Casco Viejo is an up-and-coming part of Panama City. This might sound like an odd thing to say about some of the oldest parts of the oldest city on the Pacific coast of the Americas. Quite a few of the buildings date back to the late-1600s.
But for a long time, it was neglected. The original settlement was actually a bit further around the bay, but that proved indefensible against raiders, so the town was moved onto a peninsula surrounded by shallow reefs, a position much easier to defend. And for a while, the town thrived, as you can tell from the beautiful churches and buildings. But the rich who once called Casco Viejo home moved to other parts of the city and established new downtowns. Through neglect, large parts of Casco Viejo became dilapidated.
That’s changing, but slowly. The area is now designated as a UNESCO World Heritage Site. And some of its beautiful Spanish colonial architecture has been meticulously restored.
But there’s still a long way to go—the area has been up-and-coming for a long time now. In my totally unscientific count when wandering around the area’s streets, about a third of the buildings seem to be legitimately occupied, many of them with high-end and trendy bars, a few shops, and hotels. About a third appear to be occupied by squatters in barely habitable conditions. And about a third are totally abandoned, many of them hollow shells, often without roofs.
Now that it has been reaping the income from the reclaimed Panama Canal, the country has money that can go towards restoring the area if it wants to. The buildings ooze charm, and with cobblestone streets, historic churches and public squares, the presidential palace, and all on a peninsula jutting out into the Pacific Ocean with sweeping views of the more-modern skyline of the new downtown of Panama City (and, unfortunately, the much less attractive Cinta Costera III highway just offshore). In short, Casco Viejo is brimming with possibility. In ten years it could be quite something to behold. But it also wouldn’t surprise me if in ten years nothing much has changed, and we might still be saying then that it’s still up and coming.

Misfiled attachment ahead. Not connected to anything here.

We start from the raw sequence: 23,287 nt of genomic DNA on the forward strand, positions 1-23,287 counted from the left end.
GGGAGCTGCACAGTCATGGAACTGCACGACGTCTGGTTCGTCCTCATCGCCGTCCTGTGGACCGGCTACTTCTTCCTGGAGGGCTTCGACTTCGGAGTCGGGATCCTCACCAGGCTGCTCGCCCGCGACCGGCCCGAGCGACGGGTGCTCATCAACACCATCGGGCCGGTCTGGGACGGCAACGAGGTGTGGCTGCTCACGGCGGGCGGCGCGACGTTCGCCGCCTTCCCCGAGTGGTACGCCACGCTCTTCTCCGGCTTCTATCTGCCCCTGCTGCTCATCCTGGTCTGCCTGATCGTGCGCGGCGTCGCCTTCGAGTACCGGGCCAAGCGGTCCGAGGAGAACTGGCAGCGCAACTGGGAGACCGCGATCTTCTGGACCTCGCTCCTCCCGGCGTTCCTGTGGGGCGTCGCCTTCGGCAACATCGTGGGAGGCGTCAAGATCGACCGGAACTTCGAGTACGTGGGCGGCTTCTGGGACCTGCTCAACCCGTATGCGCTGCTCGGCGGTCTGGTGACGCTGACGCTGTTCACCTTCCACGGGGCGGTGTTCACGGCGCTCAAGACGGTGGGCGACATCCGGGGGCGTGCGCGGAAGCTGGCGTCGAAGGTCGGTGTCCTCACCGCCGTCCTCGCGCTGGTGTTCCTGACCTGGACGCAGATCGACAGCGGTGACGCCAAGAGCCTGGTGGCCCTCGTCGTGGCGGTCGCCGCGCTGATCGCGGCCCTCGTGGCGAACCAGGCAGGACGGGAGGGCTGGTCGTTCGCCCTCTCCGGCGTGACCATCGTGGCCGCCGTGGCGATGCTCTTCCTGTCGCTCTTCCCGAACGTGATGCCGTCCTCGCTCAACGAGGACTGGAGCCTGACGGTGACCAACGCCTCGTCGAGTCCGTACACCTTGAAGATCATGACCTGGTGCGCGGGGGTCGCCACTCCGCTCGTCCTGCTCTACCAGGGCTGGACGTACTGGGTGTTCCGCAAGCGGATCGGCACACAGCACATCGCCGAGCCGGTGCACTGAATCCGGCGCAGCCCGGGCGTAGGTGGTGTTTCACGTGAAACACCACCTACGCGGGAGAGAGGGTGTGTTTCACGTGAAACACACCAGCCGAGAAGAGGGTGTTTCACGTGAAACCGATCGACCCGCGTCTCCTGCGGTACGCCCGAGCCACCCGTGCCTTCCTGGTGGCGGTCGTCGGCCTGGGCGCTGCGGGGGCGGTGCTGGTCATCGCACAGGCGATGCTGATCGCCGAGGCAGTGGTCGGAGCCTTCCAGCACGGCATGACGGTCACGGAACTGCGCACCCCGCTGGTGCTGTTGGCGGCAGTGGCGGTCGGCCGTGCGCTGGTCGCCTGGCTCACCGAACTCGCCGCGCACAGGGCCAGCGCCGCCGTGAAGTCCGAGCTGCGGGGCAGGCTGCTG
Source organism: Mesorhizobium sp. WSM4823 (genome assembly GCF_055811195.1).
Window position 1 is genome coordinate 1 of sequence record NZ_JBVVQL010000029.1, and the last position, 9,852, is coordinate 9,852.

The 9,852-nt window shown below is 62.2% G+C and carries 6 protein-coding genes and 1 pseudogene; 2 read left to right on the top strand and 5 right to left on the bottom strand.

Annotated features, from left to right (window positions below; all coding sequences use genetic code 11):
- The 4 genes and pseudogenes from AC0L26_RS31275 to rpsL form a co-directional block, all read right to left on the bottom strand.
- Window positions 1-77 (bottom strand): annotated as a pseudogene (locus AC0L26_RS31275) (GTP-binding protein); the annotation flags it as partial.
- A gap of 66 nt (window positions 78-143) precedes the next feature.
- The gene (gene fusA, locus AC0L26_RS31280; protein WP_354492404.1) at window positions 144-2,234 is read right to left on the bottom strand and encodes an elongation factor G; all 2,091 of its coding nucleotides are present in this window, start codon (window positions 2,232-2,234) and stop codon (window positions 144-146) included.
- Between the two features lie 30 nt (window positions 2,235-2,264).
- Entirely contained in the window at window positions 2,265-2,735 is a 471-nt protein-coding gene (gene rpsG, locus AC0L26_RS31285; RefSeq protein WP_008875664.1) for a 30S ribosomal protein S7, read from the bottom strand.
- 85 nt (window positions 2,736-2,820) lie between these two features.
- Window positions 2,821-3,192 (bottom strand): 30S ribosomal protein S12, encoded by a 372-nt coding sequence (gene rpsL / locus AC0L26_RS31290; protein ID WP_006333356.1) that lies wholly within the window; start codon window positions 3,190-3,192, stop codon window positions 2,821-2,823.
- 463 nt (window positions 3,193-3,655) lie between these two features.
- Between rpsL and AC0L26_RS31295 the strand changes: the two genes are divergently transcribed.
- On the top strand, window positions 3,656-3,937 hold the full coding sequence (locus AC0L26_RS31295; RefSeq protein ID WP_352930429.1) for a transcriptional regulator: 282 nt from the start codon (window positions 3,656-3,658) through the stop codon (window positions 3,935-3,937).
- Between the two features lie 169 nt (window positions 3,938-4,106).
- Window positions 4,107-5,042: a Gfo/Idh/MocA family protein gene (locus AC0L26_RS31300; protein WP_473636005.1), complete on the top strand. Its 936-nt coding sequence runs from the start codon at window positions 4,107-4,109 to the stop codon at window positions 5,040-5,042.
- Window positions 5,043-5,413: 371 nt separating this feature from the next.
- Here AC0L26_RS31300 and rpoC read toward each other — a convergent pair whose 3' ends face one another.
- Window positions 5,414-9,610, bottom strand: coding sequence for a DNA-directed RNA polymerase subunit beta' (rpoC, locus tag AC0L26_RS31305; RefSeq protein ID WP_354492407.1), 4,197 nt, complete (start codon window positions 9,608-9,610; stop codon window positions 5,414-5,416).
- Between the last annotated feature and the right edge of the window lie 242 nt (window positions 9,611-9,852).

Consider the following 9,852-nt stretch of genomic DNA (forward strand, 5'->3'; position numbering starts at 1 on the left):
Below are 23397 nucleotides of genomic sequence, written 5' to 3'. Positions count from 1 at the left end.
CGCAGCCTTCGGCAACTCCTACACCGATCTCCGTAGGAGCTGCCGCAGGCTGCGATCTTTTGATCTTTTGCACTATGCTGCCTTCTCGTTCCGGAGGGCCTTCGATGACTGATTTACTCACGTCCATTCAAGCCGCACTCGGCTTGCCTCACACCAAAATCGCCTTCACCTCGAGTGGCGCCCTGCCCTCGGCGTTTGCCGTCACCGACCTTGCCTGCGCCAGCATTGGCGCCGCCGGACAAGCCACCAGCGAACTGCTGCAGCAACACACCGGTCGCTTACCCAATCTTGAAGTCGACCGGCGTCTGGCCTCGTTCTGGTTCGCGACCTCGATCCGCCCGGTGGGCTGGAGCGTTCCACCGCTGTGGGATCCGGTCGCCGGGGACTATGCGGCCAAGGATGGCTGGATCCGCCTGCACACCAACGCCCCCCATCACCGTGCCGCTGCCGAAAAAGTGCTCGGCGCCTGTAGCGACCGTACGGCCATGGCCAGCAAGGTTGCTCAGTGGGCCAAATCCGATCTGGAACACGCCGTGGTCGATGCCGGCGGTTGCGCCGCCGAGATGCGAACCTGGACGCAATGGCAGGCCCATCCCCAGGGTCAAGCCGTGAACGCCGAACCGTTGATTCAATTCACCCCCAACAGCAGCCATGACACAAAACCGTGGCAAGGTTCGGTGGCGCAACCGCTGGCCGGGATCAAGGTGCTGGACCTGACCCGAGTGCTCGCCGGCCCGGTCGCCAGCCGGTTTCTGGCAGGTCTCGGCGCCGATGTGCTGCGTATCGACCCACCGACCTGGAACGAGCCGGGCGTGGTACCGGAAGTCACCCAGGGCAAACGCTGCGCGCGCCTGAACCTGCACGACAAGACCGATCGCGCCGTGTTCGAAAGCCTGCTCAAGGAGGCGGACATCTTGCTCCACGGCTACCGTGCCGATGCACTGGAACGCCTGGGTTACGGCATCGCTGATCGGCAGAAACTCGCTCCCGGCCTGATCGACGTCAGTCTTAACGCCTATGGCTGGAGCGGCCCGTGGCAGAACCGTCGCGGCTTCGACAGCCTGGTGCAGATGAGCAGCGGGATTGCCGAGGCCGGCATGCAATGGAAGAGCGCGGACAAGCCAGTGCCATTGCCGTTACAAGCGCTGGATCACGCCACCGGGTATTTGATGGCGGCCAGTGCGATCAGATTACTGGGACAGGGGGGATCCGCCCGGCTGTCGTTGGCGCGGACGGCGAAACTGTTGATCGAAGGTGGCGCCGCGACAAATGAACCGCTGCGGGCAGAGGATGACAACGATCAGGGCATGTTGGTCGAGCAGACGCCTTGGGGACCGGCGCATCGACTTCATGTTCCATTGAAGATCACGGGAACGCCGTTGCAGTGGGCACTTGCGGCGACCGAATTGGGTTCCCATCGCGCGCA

For now, it’s an area in transition. I’m a fan, but if you go you should expect the odd mix of abandoned buildings that hint of both potential splendor but also something of a ghost town feel. A fancy new nightclub or hotel will probably share a wall with an abandoned shell of a building. On weekends, the area’s new rooftop bars are the places to be, and traffic pours in and clogs the roads.
Some hotels, like the American Trade Hotel right in the heart of it, are looking to recapture the old-world Havana-esque charms and have done a remarkable job of it. Others are going to need far more than a new coat of paint.
Photos of Casco Viejo
What To Know Before You Go
- You’ll also sometimes see the area called San Felipe.
- You can stay in one of the newer areas Panama City and cab into Casco Viejo, but it’s also possible to stay right in the heart of it. There are an increasing number of hotels setting up, from hostels to higher-end hotels.
- Because the presidential palace is here, there are a lot of presidential police out and about (they’re the ones in the red berets). There are also tourist police around with a ostentatious presence day and night. So those streets are safe (with sensible personal safety precautions, of course). There are, however, some surrounding areas that aren’t recommended for walking at night, as well as some neighboring areas that aren’t considered safe during the day either.
- The mix of occupied and unoccupied buildings creates a bit of an odd feel, which is worth anticipating.
- On weekend nights, it’s buzzing as partiers flock to the bars and nightclubs. That means lots of traffic, lots of horn tooting, and lots street noise. Some streets are obviously quieter than others–it varies block by block. But if you stay in a hotel in the thick of it, be prepared for street noise and church bells.